Happy Monday! The debate over implementing Colorado’s educator effectiveness law (aka SB 191) continues to grow. This week the State Board of Education is scheduled to hear a staff presentation concerning the first draft of rules for creating a statewide evaluation system for teachers and principals, to set the parameters for the 2012-13 pilot program, and define CDE’s supporting role, among other things. In that spirit, the timing couldn’t be better for my Education Policy Center friend Ben DeGrow’s new School Reform News article “Tennessee links teacher evaluations to pay”:
Tennessee’s State Board of Education has ratified new rules requiring that student test scores factor in evaluating, paying, and promoting educators.
The rules tie 35 percent of teachers’ professional evaluations to their students’ results on the Tennessee Value-Added Assessment System (TVAAS). Teachers of tested subjects will be rated according to their students’ test score growth, while principals will be judged on school-wide gains.
A law Tennessee lawmakers adopted last January requires linking 50 percent of educator evaluations to student growth. Promotion and retention, as well as pay raises and tenured status, will be affected by recorded learning gains.
Tennessee’s 2010 law is similar to Colorado’s SB 191, in that it requires 50 percent of evaluations to be tied to measures of student academic growth and that decisions to grant or revoke tenure-like privileges depend on evaluated performance. The Volunteer State goes further, though, by requiring the evaluations to impact how teachers are paid as well. While many local Colorado districts and charter schools are pioneering performance pay and strategic compensation, it would be great to see the implementation of the educator effectiveness law push even more in that direction.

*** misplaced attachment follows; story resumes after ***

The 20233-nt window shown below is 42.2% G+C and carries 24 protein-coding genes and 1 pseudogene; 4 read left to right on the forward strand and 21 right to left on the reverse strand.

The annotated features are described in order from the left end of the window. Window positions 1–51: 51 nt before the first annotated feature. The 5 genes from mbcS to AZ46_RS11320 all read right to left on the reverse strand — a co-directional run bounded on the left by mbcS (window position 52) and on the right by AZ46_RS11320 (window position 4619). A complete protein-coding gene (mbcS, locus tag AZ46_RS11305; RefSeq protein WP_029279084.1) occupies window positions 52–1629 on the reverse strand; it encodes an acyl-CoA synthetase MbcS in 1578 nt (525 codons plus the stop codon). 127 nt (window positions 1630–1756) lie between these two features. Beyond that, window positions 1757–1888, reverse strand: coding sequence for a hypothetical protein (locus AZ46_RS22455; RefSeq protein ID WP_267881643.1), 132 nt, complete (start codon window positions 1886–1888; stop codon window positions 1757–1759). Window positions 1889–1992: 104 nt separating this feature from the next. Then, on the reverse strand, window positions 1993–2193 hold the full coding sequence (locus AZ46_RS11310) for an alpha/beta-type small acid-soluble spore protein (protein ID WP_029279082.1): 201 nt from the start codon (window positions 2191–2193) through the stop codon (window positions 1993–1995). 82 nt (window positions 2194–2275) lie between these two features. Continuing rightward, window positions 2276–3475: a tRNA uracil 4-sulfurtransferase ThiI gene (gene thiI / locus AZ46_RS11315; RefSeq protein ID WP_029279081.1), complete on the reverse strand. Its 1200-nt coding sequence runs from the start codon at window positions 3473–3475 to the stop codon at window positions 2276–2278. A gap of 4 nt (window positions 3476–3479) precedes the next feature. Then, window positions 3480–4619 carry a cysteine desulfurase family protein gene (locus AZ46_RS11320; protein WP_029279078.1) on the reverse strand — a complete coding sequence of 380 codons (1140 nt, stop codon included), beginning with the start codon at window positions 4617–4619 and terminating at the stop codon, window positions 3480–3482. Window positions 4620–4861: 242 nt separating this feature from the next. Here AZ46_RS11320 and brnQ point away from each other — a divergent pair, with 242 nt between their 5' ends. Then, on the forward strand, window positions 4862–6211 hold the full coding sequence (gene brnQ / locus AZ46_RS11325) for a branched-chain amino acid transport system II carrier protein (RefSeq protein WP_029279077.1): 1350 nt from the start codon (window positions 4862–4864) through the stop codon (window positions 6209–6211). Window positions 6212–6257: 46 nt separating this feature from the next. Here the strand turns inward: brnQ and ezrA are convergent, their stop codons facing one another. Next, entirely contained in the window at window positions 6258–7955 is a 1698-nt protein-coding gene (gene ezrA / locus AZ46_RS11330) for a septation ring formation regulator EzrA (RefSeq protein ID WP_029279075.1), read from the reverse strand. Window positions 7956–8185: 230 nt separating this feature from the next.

Following Wednesday morning’s State Board meeting, CDE will post a webinar online Friday that “will provide a summary of draft rules and information about how to submit comments.” Then the next Tuesday, June 14, is an opportunity for you the people to chime in with public testimony. Colorado may be a little bit behind Tennessee, but you can lend your support to push the reform conversation forward and to help make sure our students have the best educator evaluation system possible.